The Latest

THE LATEST

THE LATEST THINKING

THE LATEST THINKING

The opinions of THE LATEST’s guest contributors are their own.

Life in Sweden: IKEA, Meatballs and Lessons on British Culture

Greta Scott

Posted on January 4, 2021 19:42

2 users

Sweden has taught me a great deal about my own country, notably that the UK is far more socially conservative than I had ever realised. These lessons have mainly been conveyed through expressions of utter shock and confusion as I describe my school experiences to my Swedish friends.

In general, my Swedish friends and I have shocked each other most when recounting our school experiences.

In England, I went to a single-sex school. Whilst far from common, this is hardly a surprising or indeed particularly interesting fact about my life. In the UK, 12% of private schools are girls-only, and 10% are boys-only. However, when I tell Swedes that I went to an all-girls school, they just look baffled. The most common response is: “Those schools still exist?” One friend told me that a single-sex school would make headline news in Sweden. And indeed it did: in 2017, the media frantically reported that a school in Örebro had begun offering single-sex classes.

My friends’ reactions have made me think again about my education. Whilst boys’ schools have been around since the 15th century, their all-girls’ equivalents weren’t formed until the 1850s: how can these two groups compete in terms of prestige?

Studies have shown that girls and boys do better at school when separated. But isn’t that just perpetuating stereotypes? Sure, studying together might be an added distraction, but it teaches girls and boys how to interact respectfully. When I think about some of my school experiences now, they seem like something out of an Enid Blyton novel (namely the time we met the boys from a nearby school for a "Scottish dancing social" and girls screamed as the boys’ school bus rolled up...).

But take something as simple as wearing a school uniform. In Britain, a uniform is seen to promote social equality among students and a certain esprit de corps. Meanwhile, a uniform was recently described by the Swedish schools’ inspectorate as a human rights violation.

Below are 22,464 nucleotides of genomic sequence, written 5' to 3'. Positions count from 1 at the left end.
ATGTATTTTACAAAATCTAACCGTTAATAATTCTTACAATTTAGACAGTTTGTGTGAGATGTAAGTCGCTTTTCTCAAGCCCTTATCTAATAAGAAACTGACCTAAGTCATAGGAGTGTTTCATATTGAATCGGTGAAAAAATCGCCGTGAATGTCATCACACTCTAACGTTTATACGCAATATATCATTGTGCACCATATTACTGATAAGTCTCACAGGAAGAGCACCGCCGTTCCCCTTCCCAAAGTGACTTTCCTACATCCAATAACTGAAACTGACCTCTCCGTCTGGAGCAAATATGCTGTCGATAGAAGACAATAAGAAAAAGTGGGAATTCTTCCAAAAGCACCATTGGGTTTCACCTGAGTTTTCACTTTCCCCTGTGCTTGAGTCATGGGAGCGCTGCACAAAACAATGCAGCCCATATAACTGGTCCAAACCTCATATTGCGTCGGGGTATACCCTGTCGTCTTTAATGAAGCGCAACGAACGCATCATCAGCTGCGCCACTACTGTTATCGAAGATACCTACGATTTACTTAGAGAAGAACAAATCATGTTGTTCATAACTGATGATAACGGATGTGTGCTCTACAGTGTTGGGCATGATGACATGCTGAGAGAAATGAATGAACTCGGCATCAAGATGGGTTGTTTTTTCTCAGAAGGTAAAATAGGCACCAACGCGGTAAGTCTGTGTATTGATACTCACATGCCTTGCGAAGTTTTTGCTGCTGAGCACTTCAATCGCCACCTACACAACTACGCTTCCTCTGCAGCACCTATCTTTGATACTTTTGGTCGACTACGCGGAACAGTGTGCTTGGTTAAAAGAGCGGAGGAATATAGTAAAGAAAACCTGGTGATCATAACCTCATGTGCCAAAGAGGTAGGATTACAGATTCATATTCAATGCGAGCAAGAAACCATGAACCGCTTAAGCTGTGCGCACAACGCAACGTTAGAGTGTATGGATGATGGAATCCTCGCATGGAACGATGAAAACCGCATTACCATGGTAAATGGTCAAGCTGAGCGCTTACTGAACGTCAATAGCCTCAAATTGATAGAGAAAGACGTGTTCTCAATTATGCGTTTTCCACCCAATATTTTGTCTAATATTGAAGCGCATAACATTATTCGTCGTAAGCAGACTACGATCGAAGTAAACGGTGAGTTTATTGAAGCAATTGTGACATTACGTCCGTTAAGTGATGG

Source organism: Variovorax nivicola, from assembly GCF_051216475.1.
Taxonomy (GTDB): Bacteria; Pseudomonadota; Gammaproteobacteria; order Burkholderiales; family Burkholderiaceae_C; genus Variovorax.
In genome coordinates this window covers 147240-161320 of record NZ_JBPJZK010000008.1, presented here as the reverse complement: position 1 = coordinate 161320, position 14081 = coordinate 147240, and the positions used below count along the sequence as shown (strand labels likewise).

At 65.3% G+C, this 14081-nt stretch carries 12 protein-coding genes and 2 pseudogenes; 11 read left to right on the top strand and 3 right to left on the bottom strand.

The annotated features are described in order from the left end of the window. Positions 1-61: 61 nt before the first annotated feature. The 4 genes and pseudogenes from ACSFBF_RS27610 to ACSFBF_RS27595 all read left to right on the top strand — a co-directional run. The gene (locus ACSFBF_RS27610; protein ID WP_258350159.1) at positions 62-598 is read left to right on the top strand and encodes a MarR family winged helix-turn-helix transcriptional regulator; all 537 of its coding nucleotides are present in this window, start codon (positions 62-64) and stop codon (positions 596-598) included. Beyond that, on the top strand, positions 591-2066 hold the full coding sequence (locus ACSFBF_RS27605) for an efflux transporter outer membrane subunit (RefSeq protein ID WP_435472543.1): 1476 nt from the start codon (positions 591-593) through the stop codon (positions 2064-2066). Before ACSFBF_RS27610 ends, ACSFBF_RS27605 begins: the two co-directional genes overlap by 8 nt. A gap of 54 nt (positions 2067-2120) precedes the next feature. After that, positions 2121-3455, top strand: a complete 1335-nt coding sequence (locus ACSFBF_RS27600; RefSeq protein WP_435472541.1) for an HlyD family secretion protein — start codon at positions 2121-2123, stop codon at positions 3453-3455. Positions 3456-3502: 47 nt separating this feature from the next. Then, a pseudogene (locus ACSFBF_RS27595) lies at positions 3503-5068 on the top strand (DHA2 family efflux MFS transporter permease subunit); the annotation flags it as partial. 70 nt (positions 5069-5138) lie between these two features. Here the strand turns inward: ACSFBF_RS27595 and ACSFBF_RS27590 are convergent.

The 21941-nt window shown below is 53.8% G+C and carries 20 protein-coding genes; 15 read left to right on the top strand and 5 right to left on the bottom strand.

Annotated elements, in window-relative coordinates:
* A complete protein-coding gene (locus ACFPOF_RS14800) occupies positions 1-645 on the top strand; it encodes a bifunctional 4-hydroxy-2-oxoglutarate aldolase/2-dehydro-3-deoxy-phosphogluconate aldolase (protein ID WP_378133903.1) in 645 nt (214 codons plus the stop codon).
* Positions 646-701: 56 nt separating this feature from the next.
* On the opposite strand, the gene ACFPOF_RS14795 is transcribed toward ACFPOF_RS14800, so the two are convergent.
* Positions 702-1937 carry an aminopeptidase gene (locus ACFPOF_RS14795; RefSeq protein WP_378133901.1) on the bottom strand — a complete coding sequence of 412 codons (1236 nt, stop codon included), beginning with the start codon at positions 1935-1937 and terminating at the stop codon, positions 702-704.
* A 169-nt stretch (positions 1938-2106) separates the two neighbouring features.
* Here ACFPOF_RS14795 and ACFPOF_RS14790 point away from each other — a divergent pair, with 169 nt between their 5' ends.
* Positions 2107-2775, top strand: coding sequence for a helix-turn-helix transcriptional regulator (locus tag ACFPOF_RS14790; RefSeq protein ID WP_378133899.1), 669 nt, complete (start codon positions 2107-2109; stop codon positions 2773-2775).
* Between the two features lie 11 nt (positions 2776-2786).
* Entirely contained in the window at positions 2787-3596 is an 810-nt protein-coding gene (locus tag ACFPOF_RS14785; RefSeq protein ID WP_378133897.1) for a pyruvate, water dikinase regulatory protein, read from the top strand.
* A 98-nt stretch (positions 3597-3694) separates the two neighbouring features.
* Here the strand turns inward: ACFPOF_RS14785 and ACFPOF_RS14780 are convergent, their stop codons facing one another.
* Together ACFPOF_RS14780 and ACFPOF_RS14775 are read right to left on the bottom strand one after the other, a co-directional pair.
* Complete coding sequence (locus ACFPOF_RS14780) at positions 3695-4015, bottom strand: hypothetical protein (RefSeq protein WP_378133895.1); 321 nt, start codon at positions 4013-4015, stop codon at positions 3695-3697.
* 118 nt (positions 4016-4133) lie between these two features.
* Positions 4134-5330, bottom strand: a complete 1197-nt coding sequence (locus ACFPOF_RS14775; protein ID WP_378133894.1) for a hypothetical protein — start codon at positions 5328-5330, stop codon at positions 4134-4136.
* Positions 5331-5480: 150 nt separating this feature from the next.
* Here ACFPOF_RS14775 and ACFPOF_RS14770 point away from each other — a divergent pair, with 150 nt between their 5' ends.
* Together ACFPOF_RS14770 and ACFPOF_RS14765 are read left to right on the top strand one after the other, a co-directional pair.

Swedes would probably keel over if they saw my school uniform: girls had to wear a skirt and were scolded if it was too short, and were chastised for having our hair down or for wearing a necklace other than a Crucifix. Compared to Sweden, British school traditions seem to reinforce socially conservative norms.

You can only imagine my friends’ reactions when I told them that girls and boys in English schools don’t play the same sports. This is something that had never even occurred to me until I said it aloud. For example, in England, I grew up thinking that lacrosse and field hockey were for girls only. Same goes for netball (a sport which my Swedish friends hadn’t even heard of – possibly because it’s a form of basketball literally adapted to be “suitable” for girls). Meanwhile, boys play cricket, soccer and rugby. This distinction between what is acceptable for boys and girls to do is damaging, yet goes unremarked and unquestioned.

This is really just scratching the surface of the immense differences between Sweden and Britain. Sweden is decades ahead of the UK in terms of gender policy, but not just in terms of parental leave and political representation. This can be traced all the way back to school.

Greta Scott

Posted on January 4, 2021 19:42

Comments

comments powered by Disqus
THE LATEST THINKING

Webisode

Jerusalem Markets: The Shuk

Video Site Tour

The Latest
The Latest

Subscribe to THE LATEST Newsletter.

The Latest
The Latest

Share this TLT through...

The Latest